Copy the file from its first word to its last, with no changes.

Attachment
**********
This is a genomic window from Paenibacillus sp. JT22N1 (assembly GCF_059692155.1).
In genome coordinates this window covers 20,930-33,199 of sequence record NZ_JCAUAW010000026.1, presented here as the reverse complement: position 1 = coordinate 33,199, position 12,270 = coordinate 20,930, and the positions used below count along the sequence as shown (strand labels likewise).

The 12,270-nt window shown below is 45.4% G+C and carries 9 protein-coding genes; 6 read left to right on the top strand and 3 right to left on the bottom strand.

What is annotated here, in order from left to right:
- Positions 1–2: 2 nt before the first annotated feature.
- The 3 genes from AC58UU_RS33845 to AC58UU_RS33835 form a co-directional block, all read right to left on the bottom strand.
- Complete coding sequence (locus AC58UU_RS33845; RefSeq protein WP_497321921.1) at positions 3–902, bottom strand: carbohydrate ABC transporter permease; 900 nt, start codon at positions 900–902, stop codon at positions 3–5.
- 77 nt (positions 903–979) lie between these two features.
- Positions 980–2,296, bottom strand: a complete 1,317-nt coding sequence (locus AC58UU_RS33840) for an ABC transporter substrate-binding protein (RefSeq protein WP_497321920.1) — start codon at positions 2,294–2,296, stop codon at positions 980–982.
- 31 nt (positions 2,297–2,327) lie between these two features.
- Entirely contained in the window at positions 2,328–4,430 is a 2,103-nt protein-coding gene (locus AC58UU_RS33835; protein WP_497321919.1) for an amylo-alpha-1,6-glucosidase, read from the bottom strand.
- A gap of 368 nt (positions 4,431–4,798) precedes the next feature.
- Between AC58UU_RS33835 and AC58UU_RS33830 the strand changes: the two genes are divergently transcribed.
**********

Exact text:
This is a genomic window from Paenibacillus sp. JT22N1 (assembly GCF_059692155.1).
In genome coordinates this window covers 20,930-33,199 of sequence record NZ_JCAUAW010000026.1, presented here as the reverse complement: position 1 = coordinate 33,199, position 12,270 = coordinate 20,930, and the positions used below count along the sequence as shown (strand labels likewise).

The 12,270-nt window shown below is 45.4% G+C and carries 9 protein-coding genes; 6 read left to right on the top strand and 3 right to left on the bottom strand.

What is annotated here, in order from left to right:
- Positions 1–2: 2 nt before the first annotated feature.
- The 3 genes from AC58UU_RS33845 to AC58UU_RS33835 form a co-directional block, all read right to left on the bottom strand.
- Complete coding sequence (locus AC58UU_RS33845; RefSeq protein WP_497321921.1) at positions 3–902, bottom strand: carbohydrate ABC transporter permease; 900 nt, start codon at positions 900–902, stop codon at positions 3–5.
- 77 nt (positions 903–979) lie between these two features.
- Positions 980–2,296, bottom strand: a complete 1,317-nt coding sequence (locus AC58UU_RS33840) for an ABC transporter substrate-binding protein (RefSeq protein WP_497321920.1) — start codon at positions 2,294–2,296, stop codon at positions 980–982.
- 31 nt (positions 2,297–2,327) lie between these two features.
- Entirely contained in the window at positions 2,328–4,430 is a 2,103-nt protein-coding gene (locus AC58UU_RS33835; protein WP_497321919.1) for an amylo-alpha-1,6-glucosidase, read from the bottom strand.
- A gap of 368 nt (positions 4,431–4,798) precedes the next feature.
- Between AC58UU_RS33835 and AC58UU_RS33830 the strand changes: the two genes are divergently transcribed.